Women Who Are Actually Funny – BIG DEAL

It’s not everyday that a link gets sent your way that makes your crack up and shriek like hyena amongst your aggro coworkers, but luckily today was that day. For laughs a-plenty check out this vid.

via Laura Willcox / Emily Axford

For more visit Captain Hippo


Free the Network – 30 Minute Documentary about the Battle to Control the Internet

The doc that I have been working on since September 20th (3 days into the Occupation) is live!!!

Available on MOTHERBOARD & VICE & CNN (excerpt)

What a wild ride.

Here is the text for the piece:

You’re on the Internet. What does that mean?

Most likely, it means one of a handful of telecommunications providers is middlemanning your information from Point A to Point B. Fire off an email or a tweet, broadcast a livestream or upload video to YouTube, and you’re relying on vast networks of fiber optic cables deep underground and undersea, working with satellites high above, to move your data around the world, and to bring the world to your fingertips.

It’s an infrastructure largely out of sight and mind. AT&T, Level 3, Hurricane Electric, Tata Indicom – to most these are simply invisible magicians performing the act of getting one online and kicking. To many open-source advocates, however, these are a few of the big, dirty names responsible for what they see as the Web’s rapid consolidation. The prospect of an irreparably centralized Internet, a physical Internet in the hands of a shrinking core of so-called Tier 1 transit networks, keeps Isaac Wilder up at night.

Wilder is the 21-year-old co-founder of the Free Network Foundation. Motherboard first caught up with Wilder at Zuccotti Park during the fledgling days of Occupy Wall Street. The Kansas City native seemed to be running on little sleep. He’d gone hoarse from chanting relentlessly over the first three days of a populist movement that would soon sweep the country and the world. But there was an undeniable urgency and excitement when Wilder told us about the efforts of the FNF, a non-profit, peer-to-peer communications initiative striving to liberate the global Internet from corporate and governmental interference.

It all sounded lofty and arcane and way, way over our heads. But Wilder seemed committed enough to his drop in the bucket of global revolution, which comes in the form of nine-foot-tall Freedom Towers that beam out free, secure Wi-Fi to occupied sites and underserviced communities, that we wanted to hear more.

If the argument for mesh networking, a sort of pirate radio Internet scheme that allows people to talk to one another online through no middle man, is that a centralized ‘Net lends itself to the sort of surveillance and censorship that, however futile, strokes the Internet kill switch of science fiction, is there a way to circumvent that system altogether? Is there a way to build a new network from the bottom up? To occupy a fresh Internet outside the existing confines of the Web? Or is that all just the stuff of ideological fantasy?

To check the pulse of the Internet – and to get a feel for what life’s like in the digital nerve center of what’s arguably the first fully Web-fueled social movement in America – Motherboard has been following Wilder and Tyrone Greenfield, communications director for the Free Network Foundation, for the past half year. Through the thick of Occupy marches, in squats and test-lab offices, on rooftops and all places in between, we saw Wilder, Greenfield and the FNF building and perfecting their Towers and their humble, cooperatively owned, physical Internet.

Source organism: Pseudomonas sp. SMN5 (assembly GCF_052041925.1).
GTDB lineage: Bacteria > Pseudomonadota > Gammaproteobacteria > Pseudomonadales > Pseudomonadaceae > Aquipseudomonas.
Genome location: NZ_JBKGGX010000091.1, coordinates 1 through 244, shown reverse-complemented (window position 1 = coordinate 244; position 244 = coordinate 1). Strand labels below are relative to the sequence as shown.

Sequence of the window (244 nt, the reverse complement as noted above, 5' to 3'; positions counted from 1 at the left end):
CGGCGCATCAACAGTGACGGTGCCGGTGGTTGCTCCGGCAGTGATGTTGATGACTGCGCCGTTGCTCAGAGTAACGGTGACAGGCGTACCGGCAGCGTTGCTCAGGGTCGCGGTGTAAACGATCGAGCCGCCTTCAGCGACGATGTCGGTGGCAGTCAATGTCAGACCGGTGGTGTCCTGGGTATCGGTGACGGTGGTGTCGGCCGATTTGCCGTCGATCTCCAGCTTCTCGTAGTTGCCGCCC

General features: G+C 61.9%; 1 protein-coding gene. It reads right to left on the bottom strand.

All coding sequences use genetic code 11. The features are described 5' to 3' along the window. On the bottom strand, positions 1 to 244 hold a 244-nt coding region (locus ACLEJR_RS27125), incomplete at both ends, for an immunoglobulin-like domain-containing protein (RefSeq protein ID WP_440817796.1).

We even broke a story that popped off on the Internet in the immediate wake of the New York Police Department’s Nov. 17 raid on Zuccotti Park. We traveled with Wilder to a Department of Sanitation garage shortly after he was released from a 36-hour stint in jail. He was looking for things lost in the early morning sweep of Occupy’s epicenter: cash, his backpack and laptop, Zuccotti’s Freedom Tower.

What he found next to a wet heap of clothing and tents were a number of laptops splayed in rows. They appeared mangled and snarled. One was even stripped of its back casing. Whether Occupy’s laptops were purposefully destroyed, or merely crunched under the hydraulic mash of a Sanitation garbage truck, remains unclear.

To be sure, after the incident we contacted the NYPD, who forwarded us to Sanitation. Sanitation was tasked with hauling away all the abandoned property from Zuccotti to an off-site garage, where demonstrators were later allowed to rummage for their belongings. A Sanitation representative told Motherboard there had been no directive to destroy property, but that he wasn’t surprised to hear that some items, including laptops, had maybe been mishandled or misplaced.

In the end, what we came up with is a short documentary called Free the Network. It’s a story about big dreams and cloudy missions, about complex affiliations and what happens when a DIY hack-tech movement confronts the force of the state.

But beyond that, it’s a story about the incredibly high stakes of living networked in today’s world. We all have skin in this game. Remember: You’re on the Internet.



Free the Network – Trailer

For the past 6 months my colleague Brian Anderson and I have been making a film about Technology. Part occupy, part open source, and all Motherboard we are finally about finished with it. Master Editor (Chris O’Coin) whipped up this trailer for us to send out.


The film premieres March 22 in NYC.

You can read Brian’s copy here.

✞ Motherboard Meets Werner Herzog ✞

Originally written for Motherboard by Alex Pasternack.

Motherboard Meets Werner Herzog (Video)

Werner Herzog only has half an hour. He’s busy with many projects, including a new art installation, and he receives many requests. But he’s also keenly attentive to the value of each moment, to the brief glimpse into someone else’s mind and soul that each encounter affords. These are the kind of things you think about when making a documentary film, especially when the person you are interviewing only has exactly eight days to live.